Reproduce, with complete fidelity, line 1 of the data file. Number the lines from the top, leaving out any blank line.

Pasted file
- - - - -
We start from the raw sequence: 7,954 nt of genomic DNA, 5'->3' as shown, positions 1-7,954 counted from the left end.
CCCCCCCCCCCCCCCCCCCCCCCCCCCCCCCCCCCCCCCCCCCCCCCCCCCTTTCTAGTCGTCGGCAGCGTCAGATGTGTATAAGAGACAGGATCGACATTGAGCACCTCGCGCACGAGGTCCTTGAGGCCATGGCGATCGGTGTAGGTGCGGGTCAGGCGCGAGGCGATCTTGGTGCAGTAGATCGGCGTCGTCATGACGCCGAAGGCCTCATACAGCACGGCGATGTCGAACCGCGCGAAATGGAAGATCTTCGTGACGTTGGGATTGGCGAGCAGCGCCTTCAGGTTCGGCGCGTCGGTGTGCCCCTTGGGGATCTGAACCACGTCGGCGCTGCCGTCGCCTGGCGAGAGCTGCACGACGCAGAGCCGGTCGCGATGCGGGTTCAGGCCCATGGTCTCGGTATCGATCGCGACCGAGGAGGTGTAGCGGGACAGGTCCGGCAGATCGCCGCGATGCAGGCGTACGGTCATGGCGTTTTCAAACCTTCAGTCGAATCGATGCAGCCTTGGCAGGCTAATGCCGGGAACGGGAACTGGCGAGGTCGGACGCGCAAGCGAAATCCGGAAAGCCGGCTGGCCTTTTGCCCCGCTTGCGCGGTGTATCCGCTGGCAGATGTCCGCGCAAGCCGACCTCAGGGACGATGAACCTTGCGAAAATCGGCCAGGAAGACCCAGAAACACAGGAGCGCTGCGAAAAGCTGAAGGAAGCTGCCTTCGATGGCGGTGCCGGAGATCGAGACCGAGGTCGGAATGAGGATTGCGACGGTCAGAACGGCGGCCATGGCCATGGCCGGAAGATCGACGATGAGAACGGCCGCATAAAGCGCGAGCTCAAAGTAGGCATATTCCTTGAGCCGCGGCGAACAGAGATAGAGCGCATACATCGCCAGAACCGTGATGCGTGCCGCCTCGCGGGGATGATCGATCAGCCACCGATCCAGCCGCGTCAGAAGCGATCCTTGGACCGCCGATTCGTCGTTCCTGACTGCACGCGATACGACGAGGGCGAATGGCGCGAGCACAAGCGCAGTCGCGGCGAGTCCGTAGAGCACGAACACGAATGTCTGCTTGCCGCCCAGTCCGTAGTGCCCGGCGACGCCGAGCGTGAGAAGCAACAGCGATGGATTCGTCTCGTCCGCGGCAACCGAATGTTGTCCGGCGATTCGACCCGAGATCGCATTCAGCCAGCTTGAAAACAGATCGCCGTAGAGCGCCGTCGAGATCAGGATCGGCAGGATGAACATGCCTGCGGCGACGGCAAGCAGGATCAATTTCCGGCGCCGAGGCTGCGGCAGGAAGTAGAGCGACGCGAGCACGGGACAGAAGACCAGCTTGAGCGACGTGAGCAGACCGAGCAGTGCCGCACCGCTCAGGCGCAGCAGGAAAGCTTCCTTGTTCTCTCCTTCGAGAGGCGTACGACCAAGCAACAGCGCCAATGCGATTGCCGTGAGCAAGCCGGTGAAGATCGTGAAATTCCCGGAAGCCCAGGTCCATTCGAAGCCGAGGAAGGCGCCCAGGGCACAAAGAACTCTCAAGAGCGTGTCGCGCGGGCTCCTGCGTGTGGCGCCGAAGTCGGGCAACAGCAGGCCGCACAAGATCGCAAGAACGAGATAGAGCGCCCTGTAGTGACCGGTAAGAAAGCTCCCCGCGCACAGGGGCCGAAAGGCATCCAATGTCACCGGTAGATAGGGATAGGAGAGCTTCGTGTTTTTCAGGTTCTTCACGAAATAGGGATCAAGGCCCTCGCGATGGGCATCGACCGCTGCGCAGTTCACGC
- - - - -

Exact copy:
We start from the raw sequence: 7,954 nt of genomic DNA, 5'->3' as shown, positions 1-7,954 counted from the left end.